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Brush Up: The history of the toothbrush

It’s almost impossible to imagine a world without toothbrushes and for good reason – people have been using them for over 5,000 years! You might not recognise some of the older versions but they’ve all led to the one we’ve got today. Here’s the history of the toothbrush. 

Before humans had electric toothbrushes, fluoride dental products and monthly dental check-ups, we had a variety of less sophisticated methods for cleaning our teeth. Tree twigs, birds feathers and animal bones have all been identified as instruments humans deemed suitable for keeping your teeth in good condition. Of these examples, sticks seemed to be the preferred choice.

Chew sticks date back to the Sumer civilisation of Mesopotamia as early as 3500 BC (over 5,000 thousand years ago), but there are examples of them being used consistently throughout history. Chew sticks have been discovered in the tombs of Egypt (3500 BC), noted in the records of China (1600BC) and excavated from burials of the Qin Dynasty Tribe (220BC). In fact, they are still used in parts of the world to this day, most commonly Africa, the rural southern states of America and the Middle East. 

However, by the 1st century, some clever people belonging to the Tang Dynasty of China (619-907) started creating the bristle-style toothbrush we know today. They were made by attaching the bristles of hogs to a handle of bamboo or bone. It might sound a bit basic (and gross) to us now but in actual fact, the Tang Dynasty was very smart – they specifically used hogs hair from the Northern parts of the country where the hair was most firm and therefore, the most effective at cleaning their teeth. From this effort, it’s clear that they cared about their oral hygiene!

Unfortunately for Europe, it was over 700 years before we began to take notice of what the East was up to. Animal hair toothbrushes only began to be imported from China along the Silk Road in reasonable numbers during the 17th century, and even then it was seen as a novelty rather than an obvious necessity. In fact, the first mention of the word toothbrush came from the autobiography of Anthony Wood, an antiquities collector, who bought one in 1690.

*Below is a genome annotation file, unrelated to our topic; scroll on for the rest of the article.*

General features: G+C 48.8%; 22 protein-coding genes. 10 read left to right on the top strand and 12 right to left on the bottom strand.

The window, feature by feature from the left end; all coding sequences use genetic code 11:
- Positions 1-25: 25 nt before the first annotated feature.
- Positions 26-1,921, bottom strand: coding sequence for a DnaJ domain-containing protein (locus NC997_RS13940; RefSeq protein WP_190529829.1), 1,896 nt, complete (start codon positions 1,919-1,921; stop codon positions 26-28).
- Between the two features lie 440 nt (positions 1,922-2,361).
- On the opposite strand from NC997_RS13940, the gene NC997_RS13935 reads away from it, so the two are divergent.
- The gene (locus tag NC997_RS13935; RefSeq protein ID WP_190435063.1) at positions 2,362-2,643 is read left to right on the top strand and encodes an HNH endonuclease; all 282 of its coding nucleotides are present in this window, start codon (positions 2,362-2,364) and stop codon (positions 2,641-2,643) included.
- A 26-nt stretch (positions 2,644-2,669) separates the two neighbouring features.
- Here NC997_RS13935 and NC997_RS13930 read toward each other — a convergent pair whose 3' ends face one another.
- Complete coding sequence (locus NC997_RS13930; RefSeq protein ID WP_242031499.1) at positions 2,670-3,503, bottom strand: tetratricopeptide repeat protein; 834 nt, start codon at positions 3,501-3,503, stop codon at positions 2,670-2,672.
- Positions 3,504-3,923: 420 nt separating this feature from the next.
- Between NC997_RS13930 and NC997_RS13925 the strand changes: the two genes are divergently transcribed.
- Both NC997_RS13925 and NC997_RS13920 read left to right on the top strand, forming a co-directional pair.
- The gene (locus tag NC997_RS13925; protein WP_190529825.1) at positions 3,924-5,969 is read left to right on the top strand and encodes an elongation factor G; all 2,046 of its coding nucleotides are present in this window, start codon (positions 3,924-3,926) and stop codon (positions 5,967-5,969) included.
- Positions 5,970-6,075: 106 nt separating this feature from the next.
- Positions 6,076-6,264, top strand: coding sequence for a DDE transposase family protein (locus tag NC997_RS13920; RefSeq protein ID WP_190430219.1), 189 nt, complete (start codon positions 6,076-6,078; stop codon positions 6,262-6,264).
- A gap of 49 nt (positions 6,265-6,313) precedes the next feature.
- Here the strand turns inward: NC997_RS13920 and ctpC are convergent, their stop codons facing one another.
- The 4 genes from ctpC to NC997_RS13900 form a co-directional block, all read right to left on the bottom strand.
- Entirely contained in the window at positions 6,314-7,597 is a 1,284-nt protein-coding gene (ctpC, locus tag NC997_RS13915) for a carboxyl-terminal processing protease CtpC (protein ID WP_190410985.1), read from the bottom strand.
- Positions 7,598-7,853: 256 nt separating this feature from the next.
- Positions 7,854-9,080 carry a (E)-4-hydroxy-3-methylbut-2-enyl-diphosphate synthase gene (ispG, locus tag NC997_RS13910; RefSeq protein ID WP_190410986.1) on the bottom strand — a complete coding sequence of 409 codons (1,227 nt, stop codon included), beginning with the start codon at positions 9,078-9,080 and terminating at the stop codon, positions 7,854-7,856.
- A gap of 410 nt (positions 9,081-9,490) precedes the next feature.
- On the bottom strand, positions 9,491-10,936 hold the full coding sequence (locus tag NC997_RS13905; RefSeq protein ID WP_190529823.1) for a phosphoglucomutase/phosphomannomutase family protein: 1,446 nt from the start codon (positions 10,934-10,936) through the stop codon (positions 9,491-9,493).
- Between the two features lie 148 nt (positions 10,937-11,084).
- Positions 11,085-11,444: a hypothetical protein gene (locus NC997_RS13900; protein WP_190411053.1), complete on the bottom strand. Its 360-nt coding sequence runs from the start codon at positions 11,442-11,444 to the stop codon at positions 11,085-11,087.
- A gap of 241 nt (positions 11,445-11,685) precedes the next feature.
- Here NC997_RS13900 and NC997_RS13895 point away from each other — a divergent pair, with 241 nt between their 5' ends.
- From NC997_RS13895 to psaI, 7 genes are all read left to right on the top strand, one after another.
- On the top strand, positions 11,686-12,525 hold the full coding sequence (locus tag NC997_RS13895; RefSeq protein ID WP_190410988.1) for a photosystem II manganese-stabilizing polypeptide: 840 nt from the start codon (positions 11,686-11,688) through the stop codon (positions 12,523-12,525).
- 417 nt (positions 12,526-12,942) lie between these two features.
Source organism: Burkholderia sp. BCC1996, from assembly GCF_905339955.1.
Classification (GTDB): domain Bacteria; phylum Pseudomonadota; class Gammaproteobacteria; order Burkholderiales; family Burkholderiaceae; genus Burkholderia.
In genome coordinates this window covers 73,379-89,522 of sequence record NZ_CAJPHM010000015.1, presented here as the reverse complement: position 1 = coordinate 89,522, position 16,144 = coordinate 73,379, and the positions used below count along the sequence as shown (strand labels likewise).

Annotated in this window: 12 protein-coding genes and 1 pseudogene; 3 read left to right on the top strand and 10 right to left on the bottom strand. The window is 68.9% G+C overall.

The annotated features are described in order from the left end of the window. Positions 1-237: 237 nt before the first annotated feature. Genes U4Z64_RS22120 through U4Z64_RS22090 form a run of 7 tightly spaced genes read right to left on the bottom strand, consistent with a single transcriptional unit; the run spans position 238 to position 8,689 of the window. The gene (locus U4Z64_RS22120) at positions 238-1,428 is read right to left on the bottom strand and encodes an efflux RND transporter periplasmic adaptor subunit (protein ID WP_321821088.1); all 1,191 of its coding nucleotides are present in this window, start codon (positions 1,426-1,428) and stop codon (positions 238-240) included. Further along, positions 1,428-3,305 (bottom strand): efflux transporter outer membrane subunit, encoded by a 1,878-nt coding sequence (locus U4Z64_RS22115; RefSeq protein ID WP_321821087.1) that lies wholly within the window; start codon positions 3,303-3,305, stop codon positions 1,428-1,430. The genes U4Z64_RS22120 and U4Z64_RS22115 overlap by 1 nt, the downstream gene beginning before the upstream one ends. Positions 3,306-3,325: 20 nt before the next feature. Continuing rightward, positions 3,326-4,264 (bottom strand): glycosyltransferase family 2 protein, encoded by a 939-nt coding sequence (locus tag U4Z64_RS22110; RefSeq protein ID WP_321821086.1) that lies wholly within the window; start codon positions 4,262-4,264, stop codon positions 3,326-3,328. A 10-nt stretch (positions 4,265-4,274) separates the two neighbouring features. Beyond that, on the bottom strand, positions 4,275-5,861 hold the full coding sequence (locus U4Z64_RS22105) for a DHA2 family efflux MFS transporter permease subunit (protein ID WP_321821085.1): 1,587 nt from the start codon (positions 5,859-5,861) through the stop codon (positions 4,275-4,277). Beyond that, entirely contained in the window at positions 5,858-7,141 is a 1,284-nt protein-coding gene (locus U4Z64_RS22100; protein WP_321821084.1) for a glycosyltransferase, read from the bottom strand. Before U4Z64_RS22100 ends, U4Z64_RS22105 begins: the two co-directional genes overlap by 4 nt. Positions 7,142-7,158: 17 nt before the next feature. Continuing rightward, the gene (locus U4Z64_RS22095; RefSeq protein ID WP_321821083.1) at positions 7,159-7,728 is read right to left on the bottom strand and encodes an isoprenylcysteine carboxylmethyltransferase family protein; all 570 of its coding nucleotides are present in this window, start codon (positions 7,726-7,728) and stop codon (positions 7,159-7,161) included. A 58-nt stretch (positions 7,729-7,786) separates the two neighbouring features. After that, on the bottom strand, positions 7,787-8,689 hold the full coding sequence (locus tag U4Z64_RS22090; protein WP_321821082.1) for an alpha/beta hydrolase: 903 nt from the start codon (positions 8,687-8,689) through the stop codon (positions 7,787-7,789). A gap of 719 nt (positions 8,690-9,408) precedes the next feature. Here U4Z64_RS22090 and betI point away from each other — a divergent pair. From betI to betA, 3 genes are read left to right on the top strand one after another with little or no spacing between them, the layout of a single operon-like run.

It wasn’t until 1780 that the UK began to make its own toothbrushes when William Addis, a former prisoner, established his own toothbrush business. The design was based on his experiences watching a prison guard sweep the floor of the jail with a broom. Having watched this, he believed that bristles and a handle must be more effective at cleaning teeth than using soot or crushed shells with a piece of cloth – as was the most common method at the time. 

When he was released, Addis immediately set up his own business which later became one of the most famous toothbrush brands in the world – Wisdom now creates around 70 million toothbrushes every year from the UK. 

If it wasn’t for human intuition, hog hairs and a very creative prisoner, we might not have the modern toothbrush that we have today. Whilst we have come a long way since chewing on twigs and bird feathers, it’s clear that we’ve always taken a keen interest in the health of our teeth! 

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